Swedish truck manufacturer Scania is taking steps to promote sustainable transportation with electric trucks in the country. During the winter holiday weeks of 13 February to 10 March, Scania will use electric trucks to distribute goods to shops, restaurants, and cafes in the Swedish mountain town of Åre. However, the town lacks the necessary infrastructure for fast charging, so Scania will place a mobile charging unit in Åre for the period.
Jessica Björkquist, responsible for e-mobility at Scania Sweden, said, “In the coming years, we will see an increasing proportion of goods transports with electric trucks, and we want to pave the way for the sustainable transport of the future.”
Scania aims to demonstrate that electrification is possible even in places with limited charging opportunities. According to Björkquist, an electric truck charged with green energy can reduce CO2 emissions by up to 90% compared to the equivalent diesel truck. Scania’s mobile charging unit is intended to show that waiting for either grid capacity or charging posts is not necessary to electrify transportation.
Åre, which attracts about 13,000 to 15,000 ski guests a day during the winter holiday weeks, sees a significant increase in goods deliveries during this period. Martin & Servera, a Swedish wholesaler, notes a 30% increase in sales compared to other winter season weeks. Sandberg & Jonsson, a haulage company that runs for DB Schenker, delivers goods to about 35 restaurants, cafes, and public businesses in Åre on behalf of Martin & Servera.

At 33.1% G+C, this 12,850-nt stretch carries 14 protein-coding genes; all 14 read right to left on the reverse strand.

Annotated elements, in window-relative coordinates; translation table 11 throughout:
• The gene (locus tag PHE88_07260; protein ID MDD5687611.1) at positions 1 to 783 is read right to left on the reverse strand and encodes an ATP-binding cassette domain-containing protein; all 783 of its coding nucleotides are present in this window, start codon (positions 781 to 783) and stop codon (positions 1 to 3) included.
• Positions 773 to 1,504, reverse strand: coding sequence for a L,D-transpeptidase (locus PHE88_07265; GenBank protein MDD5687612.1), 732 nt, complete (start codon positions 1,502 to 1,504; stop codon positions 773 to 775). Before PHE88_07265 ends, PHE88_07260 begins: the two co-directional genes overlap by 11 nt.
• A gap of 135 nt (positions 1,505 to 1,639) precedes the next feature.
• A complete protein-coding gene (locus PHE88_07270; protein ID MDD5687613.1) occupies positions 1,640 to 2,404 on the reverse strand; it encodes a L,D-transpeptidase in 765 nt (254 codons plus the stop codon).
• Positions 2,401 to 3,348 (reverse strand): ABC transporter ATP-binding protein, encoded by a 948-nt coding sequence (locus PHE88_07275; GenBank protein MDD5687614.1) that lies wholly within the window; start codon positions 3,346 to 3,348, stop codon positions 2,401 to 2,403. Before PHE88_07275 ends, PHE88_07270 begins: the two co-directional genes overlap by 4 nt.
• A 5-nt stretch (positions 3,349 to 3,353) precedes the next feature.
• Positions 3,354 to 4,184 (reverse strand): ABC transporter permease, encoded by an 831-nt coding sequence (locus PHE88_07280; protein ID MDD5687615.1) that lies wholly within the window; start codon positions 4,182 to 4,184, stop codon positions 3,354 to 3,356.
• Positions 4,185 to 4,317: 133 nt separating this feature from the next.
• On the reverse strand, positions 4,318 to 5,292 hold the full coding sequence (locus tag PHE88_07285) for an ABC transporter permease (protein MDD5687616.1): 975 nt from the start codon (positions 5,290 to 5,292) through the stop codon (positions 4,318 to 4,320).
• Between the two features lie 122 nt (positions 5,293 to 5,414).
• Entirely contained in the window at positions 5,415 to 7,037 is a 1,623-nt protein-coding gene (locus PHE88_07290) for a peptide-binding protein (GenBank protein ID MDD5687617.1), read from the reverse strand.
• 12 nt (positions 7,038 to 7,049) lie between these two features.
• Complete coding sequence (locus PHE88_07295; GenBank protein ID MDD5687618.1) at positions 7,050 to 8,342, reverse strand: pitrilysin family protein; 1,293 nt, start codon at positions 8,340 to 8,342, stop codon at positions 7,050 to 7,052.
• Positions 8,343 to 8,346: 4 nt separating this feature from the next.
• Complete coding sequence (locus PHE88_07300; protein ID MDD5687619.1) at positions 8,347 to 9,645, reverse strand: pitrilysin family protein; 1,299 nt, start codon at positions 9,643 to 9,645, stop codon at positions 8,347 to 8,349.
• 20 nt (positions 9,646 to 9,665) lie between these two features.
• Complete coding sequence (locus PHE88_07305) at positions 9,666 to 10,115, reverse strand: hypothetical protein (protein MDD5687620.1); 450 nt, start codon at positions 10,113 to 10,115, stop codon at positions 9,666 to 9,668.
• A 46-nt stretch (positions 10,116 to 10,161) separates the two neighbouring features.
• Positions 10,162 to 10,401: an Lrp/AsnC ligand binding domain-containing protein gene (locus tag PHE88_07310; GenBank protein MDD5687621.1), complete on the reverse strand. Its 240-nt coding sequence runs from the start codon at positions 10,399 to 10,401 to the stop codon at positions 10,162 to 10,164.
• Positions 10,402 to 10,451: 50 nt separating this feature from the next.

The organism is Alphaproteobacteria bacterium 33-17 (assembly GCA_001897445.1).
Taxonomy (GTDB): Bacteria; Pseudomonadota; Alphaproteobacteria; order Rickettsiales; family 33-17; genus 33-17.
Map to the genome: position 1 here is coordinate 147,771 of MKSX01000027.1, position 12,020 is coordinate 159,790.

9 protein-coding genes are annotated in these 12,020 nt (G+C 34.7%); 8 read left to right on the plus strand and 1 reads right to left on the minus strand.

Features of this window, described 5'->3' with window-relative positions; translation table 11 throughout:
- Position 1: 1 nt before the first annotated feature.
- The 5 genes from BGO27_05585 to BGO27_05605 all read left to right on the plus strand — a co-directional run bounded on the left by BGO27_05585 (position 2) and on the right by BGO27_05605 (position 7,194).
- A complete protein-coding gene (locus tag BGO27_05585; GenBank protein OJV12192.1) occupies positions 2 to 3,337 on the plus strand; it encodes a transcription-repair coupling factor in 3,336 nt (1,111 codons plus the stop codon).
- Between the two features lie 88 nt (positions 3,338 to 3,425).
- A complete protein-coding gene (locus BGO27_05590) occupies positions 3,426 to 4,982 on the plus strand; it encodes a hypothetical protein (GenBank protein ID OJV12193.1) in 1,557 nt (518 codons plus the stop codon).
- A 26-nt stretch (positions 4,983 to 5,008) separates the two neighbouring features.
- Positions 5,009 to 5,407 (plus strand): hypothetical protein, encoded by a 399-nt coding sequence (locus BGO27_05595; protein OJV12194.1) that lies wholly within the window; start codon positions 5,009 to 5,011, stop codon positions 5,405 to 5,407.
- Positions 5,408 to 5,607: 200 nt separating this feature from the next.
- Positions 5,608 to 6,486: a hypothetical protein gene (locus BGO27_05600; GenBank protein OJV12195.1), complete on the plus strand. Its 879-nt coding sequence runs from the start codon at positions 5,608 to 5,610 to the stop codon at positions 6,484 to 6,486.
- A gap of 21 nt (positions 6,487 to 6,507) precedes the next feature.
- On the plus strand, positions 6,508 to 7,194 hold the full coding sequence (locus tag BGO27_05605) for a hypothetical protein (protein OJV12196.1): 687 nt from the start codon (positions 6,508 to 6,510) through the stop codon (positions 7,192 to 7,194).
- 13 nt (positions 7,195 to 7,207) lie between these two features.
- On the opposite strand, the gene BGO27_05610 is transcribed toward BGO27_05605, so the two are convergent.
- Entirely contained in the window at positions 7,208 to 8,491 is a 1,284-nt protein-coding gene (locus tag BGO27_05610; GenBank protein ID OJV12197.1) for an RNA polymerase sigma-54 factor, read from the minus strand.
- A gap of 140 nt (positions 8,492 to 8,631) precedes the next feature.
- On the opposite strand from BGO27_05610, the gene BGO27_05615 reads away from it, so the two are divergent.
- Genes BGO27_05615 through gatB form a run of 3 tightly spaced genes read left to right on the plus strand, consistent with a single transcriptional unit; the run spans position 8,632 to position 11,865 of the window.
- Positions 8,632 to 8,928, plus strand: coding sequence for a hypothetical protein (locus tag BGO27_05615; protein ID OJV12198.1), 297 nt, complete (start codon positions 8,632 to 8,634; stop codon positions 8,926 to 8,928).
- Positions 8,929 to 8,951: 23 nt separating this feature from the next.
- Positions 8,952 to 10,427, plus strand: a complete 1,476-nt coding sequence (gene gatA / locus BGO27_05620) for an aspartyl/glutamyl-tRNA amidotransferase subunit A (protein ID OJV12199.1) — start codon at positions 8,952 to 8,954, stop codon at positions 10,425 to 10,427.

Sandberg & Jonsson is heavily investing in sustainable transport and put the first all-electric truck in Jämtland into operation in the summer of 2022. The Scania 25P is charged at night at the haulage company’s depot in Östersund and delivers goods in Östersund and on Frösön with a support charge during lunchtime.
During the winter holidays, the electric truck will deliver goods between Östersund and Åre, and the mobile charging unit in Åre will simplify the process. The charging unit fits in a container with a charging post for a capacity of up to 150 kW for CCS2 charging of two vehicles. It is supplied with electricity through Northvolt’s Voltpack Mobile System with an energy storage of 560 kWh.
During the busiest days, the first goods deliveries with electric trucks will be carried out in Åre. This is a significant step towards sustainable transportation that benefits the environment and the climate in several ways. Scania’s initiative shows that sustainable transport can be achieved even in locations with limited charging infrastructure, and it is hoped that other companies will follow suit in the coming years.